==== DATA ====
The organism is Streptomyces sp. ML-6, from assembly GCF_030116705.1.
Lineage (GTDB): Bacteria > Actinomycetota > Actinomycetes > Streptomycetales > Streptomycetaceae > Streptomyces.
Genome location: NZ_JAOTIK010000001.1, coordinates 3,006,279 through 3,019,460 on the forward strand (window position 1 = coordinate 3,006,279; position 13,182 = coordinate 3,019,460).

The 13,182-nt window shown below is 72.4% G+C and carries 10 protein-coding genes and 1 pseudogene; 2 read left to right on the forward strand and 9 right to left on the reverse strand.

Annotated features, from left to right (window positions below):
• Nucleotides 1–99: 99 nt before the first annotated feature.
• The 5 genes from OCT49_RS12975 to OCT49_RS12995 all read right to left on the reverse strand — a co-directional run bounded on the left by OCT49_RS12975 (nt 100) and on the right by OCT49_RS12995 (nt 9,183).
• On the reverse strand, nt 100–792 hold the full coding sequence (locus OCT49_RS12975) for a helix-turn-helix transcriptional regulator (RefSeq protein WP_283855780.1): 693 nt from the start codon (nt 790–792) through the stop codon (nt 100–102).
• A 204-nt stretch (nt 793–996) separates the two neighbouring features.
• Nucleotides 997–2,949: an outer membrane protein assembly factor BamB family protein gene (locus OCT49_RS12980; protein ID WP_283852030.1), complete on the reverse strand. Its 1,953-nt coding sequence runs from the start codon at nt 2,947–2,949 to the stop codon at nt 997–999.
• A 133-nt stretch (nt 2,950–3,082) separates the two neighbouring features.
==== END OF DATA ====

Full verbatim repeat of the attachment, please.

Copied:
The organism is Streptomyces sp. ML-6, from assembly GCF_030116705.1.
Lineage (GTDB): Bacteria > Actinomycetota > Actinomycetes > Streptomycetales > Streptomycetaceae > Streptomyces.
Genome location: NZ_JAOTIK010000001.1, coordinates 3,006,279 through 3,019,460 on the forward strand (window position 1 = coordinate 3,006,279; position 13,182 = coordinate 3,019,460).

The 13,182-nt window shown below is 72.4% G+C and carries 10 protein-coding genes and 1 pseudogene; 2 read left to right on the forward strand and 9 right to left on the reverse strand.

Annotated features, from left to right (window positions below):
• Nucleotides 1–99: 99 nt before the first annotated feature.
• The 5 genes from OCT49_RS12975 to OCT49_RS12995 all read right to left on the reverse strand — a co-directional run bounded on the left by OCT49_RS12975 (nt 100) and on the right by OCT49_RS12995 (nt 9,183).
• On the reverse strand, nt 100–792 hold the full coding sequence (locus OCT49_RS12975) for a helix-turn-helix transcriptional regulator (RefSeq protein WP_283855780.1): 693 nt from the start codon (nt 790–792) through the stop codon (nt 100–102).
• A 204-nt stretch (nt 793–996) separates the two neighbouring features.
• Nucleotides 997–2,949: an outer membrane protein assembly factor BamB family protein gene (locus OCT49_RS12980; protein ID WP_283852030.1), complete on the reverse strand. Its 1,953-nt coding sequence runs from the start codon at nt 2,947–2,949 to the stop codon at nt 997–999.
• A 133-nt stretch (nt 2,950–3,082) separates the two neighbouring features.